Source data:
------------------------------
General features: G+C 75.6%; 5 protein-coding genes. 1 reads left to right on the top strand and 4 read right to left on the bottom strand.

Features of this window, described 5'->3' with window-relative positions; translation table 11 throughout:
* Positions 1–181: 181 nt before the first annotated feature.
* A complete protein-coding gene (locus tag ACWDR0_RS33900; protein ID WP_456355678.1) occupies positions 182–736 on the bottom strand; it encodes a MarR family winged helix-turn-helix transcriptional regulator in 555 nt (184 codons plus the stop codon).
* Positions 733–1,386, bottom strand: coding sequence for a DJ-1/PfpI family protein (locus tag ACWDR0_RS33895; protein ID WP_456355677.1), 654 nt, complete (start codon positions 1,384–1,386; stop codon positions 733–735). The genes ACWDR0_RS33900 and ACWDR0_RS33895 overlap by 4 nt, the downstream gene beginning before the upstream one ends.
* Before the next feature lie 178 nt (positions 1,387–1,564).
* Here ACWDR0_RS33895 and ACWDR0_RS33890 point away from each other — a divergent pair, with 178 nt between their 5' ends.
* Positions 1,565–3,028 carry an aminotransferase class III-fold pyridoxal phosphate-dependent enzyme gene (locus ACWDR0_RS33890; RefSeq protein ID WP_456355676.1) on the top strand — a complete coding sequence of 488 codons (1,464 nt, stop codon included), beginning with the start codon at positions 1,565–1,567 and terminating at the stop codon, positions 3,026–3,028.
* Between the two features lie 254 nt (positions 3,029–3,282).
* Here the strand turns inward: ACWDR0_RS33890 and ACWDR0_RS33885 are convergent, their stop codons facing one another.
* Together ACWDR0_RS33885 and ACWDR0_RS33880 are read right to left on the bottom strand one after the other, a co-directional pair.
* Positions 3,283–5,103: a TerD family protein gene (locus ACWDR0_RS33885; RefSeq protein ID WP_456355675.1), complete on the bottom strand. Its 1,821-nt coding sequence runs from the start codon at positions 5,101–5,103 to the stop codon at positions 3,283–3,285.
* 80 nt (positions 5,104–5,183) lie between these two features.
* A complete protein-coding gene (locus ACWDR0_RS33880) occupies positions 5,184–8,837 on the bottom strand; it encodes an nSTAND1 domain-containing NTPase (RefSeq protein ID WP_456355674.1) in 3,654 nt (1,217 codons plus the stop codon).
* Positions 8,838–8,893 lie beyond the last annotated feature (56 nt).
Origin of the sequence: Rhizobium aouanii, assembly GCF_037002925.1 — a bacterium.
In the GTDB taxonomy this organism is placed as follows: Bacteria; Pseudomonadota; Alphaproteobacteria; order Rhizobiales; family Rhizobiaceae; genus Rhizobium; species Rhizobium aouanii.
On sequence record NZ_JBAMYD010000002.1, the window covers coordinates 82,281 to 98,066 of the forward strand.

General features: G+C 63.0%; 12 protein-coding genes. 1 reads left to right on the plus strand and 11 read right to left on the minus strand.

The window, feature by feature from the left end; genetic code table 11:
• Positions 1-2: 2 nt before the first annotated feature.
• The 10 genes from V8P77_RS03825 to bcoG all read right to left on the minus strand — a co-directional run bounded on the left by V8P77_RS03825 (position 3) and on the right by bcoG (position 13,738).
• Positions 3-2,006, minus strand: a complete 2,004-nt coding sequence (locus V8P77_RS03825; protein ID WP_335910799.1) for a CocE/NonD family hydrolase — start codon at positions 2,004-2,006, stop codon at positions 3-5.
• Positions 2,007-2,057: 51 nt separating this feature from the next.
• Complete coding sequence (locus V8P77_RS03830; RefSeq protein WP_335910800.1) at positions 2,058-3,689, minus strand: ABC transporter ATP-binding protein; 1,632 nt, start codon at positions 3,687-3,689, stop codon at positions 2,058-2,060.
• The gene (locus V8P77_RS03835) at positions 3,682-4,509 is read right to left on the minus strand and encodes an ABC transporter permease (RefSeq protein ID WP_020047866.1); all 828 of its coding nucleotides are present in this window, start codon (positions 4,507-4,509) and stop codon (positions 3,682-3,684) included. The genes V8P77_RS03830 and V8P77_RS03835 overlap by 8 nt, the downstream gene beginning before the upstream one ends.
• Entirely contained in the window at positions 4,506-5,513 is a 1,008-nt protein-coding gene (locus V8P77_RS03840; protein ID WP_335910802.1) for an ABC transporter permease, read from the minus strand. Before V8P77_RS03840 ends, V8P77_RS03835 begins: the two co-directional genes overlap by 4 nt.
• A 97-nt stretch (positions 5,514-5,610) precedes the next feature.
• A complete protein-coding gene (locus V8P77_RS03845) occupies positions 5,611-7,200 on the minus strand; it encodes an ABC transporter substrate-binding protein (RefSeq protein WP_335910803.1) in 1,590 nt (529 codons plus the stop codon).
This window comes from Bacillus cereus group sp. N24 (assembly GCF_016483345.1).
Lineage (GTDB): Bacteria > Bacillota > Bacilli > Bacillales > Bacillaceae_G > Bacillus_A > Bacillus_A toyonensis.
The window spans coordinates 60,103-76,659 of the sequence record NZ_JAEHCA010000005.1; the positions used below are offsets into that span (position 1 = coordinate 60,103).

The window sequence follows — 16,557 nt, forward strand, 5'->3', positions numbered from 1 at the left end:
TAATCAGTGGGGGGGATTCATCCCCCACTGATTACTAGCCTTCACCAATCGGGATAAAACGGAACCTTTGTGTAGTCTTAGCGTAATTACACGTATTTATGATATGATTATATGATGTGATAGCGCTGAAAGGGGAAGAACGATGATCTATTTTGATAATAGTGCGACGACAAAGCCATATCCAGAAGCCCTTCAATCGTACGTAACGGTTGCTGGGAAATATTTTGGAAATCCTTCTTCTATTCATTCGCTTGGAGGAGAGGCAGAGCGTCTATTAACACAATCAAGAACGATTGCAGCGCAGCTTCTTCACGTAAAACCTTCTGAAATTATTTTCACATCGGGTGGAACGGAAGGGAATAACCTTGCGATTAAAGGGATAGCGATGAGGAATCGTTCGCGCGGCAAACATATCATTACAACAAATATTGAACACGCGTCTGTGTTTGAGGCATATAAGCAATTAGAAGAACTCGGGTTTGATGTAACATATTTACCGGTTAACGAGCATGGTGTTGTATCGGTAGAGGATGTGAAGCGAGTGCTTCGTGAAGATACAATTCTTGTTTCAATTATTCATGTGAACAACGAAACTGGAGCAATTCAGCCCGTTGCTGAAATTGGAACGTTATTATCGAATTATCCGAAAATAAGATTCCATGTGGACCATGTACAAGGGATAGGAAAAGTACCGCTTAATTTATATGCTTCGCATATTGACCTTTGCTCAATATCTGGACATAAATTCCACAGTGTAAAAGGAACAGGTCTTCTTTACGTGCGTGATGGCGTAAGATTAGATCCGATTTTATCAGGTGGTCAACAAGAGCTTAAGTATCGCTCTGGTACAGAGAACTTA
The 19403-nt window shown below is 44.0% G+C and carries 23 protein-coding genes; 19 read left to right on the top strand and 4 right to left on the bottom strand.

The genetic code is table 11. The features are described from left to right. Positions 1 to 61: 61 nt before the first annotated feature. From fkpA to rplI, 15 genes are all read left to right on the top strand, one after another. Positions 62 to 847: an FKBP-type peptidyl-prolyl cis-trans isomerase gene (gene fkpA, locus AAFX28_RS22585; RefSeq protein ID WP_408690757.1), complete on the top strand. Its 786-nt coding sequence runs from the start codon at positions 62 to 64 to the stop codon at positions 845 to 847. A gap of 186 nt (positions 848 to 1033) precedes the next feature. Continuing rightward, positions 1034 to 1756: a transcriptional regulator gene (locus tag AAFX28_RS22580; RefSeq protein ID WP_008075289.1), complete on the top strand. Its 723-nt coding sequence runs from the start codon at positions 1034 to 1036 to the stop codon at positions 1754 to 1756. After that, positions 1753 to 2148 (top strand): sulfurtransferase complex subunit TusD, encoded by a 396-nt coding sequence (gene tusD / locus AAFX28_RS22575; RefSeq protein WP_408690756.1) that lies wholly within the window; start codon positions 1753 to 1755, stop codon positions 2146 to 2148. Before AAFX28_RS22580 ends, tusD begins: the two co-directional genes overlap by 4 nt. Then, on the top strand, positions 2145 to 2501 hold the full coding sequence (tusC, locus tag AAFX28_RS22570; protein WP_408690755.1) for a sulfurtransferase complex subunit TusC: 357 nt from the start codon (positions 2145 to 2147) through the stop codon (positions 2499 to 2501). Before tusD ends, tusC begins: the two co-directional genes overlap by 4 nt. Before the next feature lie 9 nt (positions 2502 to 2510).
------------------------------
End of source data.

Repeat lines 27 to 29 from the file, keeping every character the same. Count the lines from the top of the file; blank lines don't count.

• Entirely contained in the window at positions 4,506-5,513 is a 1,008-nt protein-coding gene (locus V8P77_RS03840; protein ID WP_335910802.1) for an ABC transporter permease, read from the minus strand. Before V8P77_RS03840 ends, V8P77_RS03835 begins: the two co-directional genes overlap by 4 nt.
• A 97-nt stretch (positions 5,514-5,610) precedes the next feature.
• A complete protein-coding gene (locus V8P77_RS03845) occupies positions 5,611-7,200 on the minus strand; it encodes an ABC transporter substrate-binding protein (RefSeq protein WP_335910803.1) in 1,590 nt (529 codons plus the stop codon).